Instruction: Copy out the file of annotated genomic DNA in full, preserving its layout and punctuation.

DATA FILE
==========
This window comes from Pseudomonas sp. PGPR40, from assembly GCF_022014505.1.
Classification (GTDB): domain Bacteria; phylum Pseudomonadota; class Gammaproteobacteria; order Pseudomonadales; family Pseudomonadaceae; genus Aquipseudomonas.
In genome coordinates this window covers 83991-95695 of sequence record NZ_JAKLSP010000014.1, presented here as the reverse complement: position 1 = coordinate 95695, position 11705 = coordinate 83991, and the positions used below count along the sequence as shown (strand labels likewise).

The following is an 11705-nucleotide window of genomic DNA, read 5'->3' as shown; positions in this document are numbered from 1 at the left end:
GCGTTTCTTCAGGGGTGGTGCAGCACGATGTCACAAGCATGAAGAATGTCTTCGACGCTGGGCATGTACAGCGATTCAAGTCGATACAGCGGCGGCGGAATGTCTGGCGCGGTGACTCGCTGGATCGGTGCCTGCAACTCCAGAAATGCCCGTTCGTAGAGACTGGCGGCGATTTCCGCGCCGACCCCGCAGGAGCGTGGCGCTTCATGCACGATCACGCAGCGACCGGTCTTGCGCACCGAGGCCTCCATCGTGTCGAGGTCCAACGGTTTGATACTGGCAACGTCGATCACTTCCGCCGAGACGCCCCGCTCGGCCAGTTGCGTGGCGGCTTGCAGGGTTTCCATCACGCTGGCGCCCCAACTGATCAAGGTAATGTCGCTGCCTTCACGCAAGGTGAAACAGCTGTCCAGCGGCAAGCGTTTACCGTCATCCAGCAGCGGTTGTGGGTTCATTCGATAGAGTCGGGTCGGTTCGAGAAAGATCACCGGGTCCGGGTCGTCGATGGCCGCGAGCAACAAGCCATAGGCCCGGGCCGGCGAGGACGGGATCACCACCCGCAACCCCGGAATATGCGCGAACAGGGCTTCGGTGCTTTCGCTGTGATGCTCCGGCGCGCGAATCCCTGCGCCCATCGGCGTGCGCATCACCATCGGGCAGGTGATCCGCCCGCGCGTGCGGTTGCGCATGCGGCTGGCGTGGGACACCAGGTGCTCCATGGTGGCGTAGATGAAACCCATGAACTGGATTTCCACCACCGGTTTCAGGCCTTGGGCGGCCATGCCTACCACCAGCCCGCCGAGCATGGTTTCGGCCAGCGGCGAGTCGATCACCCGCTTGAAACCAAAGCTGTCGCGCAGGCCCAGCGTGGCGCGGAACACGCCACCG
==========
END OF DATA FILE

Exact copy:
This window comes from Pseudomonas sp. PGPR40, from assembly GCF_022014505.1.
Classification (GTDB): domain Bacteria; phylum Pseudomonadota; class Gammaproteobacteria; order Pseudomonadales; family Pseudomonadaceae; genus Aquipseudomonas.
In genome coordinates this window covers 83991-95695 of sequence record NZ_JAKLSP010000014.1, presented here as the reverse complement: position 1 = coordinate 95695, position 11705 = coordinate 83991, and the positions used below count along the sequence as shown (strand labels likewise).

The following is an 11705-nucleotide window of genomic DNA, read 5'->3' as shown; positions in this document are numbered from 1 at the left end:
GCGTTTCTTCAGGGGTGGTGCAGCACGATGTCACAAGCATGAAGAATGTCTTCGACGCTGGGCATGTACAGCGATTCAAGTCGATACAGCGGCGGCGGAATGTCTGGCGCGGTGACTCGCTGGATCGGTGCCTGCAACTCCAGAAATGCCCGTTCGTAGAGACTGGCGGCGATTTCCGCGCCGACCCCGCAGGAGCGTGGCGCTTCATGCACGATCACGCAGCGACCGGTCTTGCGCACCGAGGCCTCCATCGTGTCGAGGTCCAACGGTTTGATACTGGCAACGTCGATCACTTCCGCCGAGACGCCCCGCTCGGCCAGTTGCGTGGCGGCTTGCAGGGTTTCCATCACGCTGGCGCCCCAACTGATCAAGGTAATGTCGCTGCCTTCACGCAAGGTGAAACAGCTGTCCAGCGGCAAGCGTTTACCGTCATCCAGCAGCGGTTGTGGGTTCATTCGATAGAGTCGGGTCGGTTCGAGAAAGATCACCGGGTCCGGGTCGTCGATGGCCGCGAGCAACAAGCCATAGGCCCGGGCCGGCGAGGACGGGATCACCACCCGCAACCCCGGAATATGCGCGAACAGGGCTTCGGTGCTTTCGCTGTGATGCTCCGGCGCGCGAATCCCTGCGCCCATCGGCGTGCGCATCACCATCGGGCAGGTGATCCGCCCGCGCGTGCGGTTGCGCATGCGGCTGGCGTGGGACACCAGGTGCTCCATGGTGGCGTAGATGAAACCCATGAACTGGATTTCCACCACCGGTTTCAGGCCTTGGGCGGCCATGCCTACCACCAGCCCGCCGAGCATGGTTTCGGCCAGCGGCGAGTCGATCACCCGCTTGAAACCAAAGCTGTCGCGCAGGCCCAGCGTGGCGCGGAACACGCCACCG